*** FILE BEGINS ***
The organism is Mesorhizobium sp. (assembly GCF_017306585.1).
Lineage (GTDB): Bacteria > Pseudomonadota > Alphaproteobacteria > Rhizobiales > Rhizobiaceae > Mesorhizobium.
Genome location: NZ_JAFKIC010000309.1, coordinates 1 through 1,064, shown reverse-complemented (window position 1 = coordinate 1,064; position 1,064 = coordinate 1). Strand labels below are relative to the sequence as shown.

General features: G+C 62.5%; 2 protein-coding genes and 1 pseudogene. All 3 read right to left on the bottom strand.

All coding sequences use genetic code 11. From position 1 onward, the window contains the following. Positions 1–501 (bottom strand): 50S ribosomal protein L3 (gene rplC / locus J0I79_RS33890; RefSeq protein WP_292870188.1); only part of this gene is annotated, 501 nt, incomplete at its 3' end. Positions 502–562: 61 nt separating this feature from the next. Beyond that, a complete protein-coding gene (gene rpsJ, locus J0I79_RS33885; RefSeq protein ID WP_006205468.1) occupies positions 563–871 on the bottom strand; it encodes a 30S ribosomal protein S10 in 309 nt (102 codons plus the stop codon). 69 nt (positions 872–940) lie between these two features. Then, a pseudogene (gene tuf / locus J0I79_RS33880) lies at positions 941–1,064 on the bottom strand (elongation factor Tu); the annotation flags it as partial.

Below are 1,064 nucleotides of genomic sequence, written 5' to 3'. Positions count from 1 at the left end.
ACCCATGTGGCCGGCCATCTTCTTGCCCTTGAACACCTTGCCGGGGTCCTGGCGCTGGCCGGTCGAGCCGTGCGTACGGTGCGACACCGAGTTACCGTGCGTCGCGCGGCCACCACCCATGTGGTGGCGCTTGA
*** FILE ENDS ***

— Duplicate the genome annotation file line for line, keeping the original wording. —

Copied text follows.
The organism is Mesorhizobium sp. (assembly GCF_017306585.1).
Lineage (GTDB): Bacteria > Pseudomonadota > Alphaproteobacteria > Rhizobiales > Rhizobiaceae > Mesorhizobium.
Genome location: NZ_JAFKIC010000309.1, coordinates 1 through 1,064, shown reverse-complemented (window position 1 = coordinate 1,064; position 1,064 = coordinate 1). Strand labels below are relative to the sequence as shown.

General features: G+C 62.5%; 2 protein-coding genes and 1 pseudogene. All 3 read right to left on the bottom strand.

All coding sequences use genetic code 11. From position 1 onward, the window contains the following. Positions 1–501 (bottom strand): 50S ribosomal protein L3 (gene rplC / locus J0I79_RS33890; RefSeq protein WP_292870188.1); only part of this gene is annotated, 501 nt, incomplete at its 3' end. Positions 502–562: 61 nt separating this feature from the next. Beyond that, a complete protein-coding gene (gene rpsJ, locus J0I79_RS33885; RefSeq protein ID WP_006205468.1) occupies positions 563–871 on the bottom strand; it encodes a 30S ribosomal protein S10 in 309 nt (102 codons plus the stop codon). 69 nt (positions 872–940) lie between these two features. Then, a pseudogene (gene tuf / locus J0I79_RS33880) lies at positions 941–1,064 on the bottom strand (elongation factor Tu); the annotation flags it as partial.

Below are 1,064 nucleotides of genomic sequence, written 5' to 3'. Positions count from 1 at the left end.
ACCCATGTGGCCGGCCATCTTCTTGCCCTTGAACACCTTGCCGGGGTCCTGGCGCTGGCCGGTCGAGCCGTGCGTACGGTGCGACACCGAGTTACCGTGCGTCGCGCGGCCACCACCCATGTGGTGGCGCTTGA